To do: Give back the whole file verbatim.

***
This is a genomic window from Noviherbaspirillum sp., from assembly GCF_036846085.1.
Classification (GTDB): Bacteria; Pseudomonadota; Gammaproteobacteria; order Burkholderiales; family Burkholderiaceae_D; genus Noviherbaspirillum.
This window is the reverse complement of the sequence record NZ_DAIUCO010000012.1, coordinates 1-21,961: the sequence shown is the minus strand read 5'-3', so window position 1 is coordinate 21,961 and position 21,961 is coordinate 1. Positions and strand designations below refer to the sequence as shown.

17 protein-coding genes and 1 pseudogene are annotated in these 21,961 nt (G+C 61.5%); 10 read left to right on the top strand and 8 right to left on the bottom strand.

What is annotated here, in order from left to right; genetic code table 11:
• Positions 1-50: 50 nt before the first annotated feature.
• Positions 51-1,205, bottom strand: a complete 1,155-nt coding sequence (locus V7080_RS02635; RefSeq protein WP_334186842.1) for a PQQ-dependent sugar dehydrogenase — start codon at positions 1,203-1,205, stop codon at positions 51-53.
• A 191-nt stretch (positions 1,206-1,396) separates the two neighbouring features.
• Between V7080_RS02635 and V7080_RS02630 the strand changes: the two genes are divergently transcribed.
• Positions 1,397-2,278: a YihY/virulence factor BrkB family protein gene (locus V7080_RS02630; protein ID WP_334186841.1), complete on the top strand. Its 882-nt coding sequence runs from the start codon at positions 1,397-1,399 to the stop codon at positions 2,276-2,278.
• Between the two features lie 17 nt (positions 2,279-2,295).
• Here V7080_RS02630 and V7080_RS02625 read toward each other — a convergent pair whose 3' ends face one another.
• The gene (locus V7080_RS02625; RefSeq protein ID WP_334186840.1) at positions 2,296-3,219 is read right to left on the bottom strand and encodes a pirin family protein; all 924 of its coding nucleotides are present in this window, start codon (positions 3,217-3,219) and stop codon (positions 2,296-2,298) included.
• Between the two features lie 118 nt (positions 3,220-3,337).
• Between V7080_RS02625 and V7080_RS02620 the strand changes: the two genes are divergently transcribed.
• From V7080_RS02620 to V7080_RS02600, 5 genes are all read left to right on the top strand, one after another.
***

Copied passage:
This is a genomic window from Noviherbaspirillum sp., from assembly GCF_036846085.1.
Classification (GTDB): Bacteria; Pseudomonadota; Gammaproteobacteria; order Burkholderiales; family Burkholderiaceae_D; genus Noviherbaspirillum.
This window is the reverse complement of the sequence record NZ_DAIUCO010000012.1, coordinates 1-21,961: the sequence shown is the minus strand read 5'-3', so window position 1 is coordinate 21,961 and position 21,961 is coordinate 1. Positions and strand designations below refer to the sequence as shown.

17 protein-coding genes and 1 pseudogene are annotated in these 21,961 nt (G+C 61.5%); 10 read left to right on the top strand and 8 right to left on the bottom strand.

What is annotated here, in order from left to right; genetic code table 11:
• Positions 1-50: 50 nt before the first annotated feature.
• Positions 51-1,205, bottom strand: a complete 1,155-nt coding sequence (locus V7080_RS02635; RefSeq protein WP_334186842.1) for a PQQ-dependent sugar dehydrogenase — start codon at positions 1,203-1,205, stop codon at positions 51-53.
• A 191-nt stretch (positions 1,206-1,396) separates the two neighbouring features.
• Between V7080_RS02635 and V7080_RS02630 the strand changes: the two genes are divergently transcribed.
• Positions 1,397-2,278: a YihY/virulence factor BrkB family protein gene (locus V7080_RS02630; protein ID WP_334186841.1), complete on the top strand. Its 882-nt coding sequence runs from the start codon at positions 1,397-1,399 to the stop codon at positions 2,276-2,278.
• Between the two features lie 17 nt (positions 2,279-2,295).
• Here V7080_RS02630 and V7080_RS02625 read toward each other — a convergent pair whose 3' ends face one another.
• The gene (locus V7080_RS02625; RefSeq protein ID WP_334186840.1) at positions 2,296-3,219 is read right to left on the bottom strand and encodes a pirin family protein; all 924 of its coding nucleotides are present in this window, start codon (positions 3,217-3,219) and stop codon (positions 2,296-2,298) included.
• Between the two features lie 118 nt (positions 3,220-3,337).
• Between V7080_RS02625 and V7080_RS02620 the strand changes: the two genes are divergently transcribed.
• From V7080_RS02620 to V7080_RS02600, 5 genes are all read left to right on the top strand, one after another.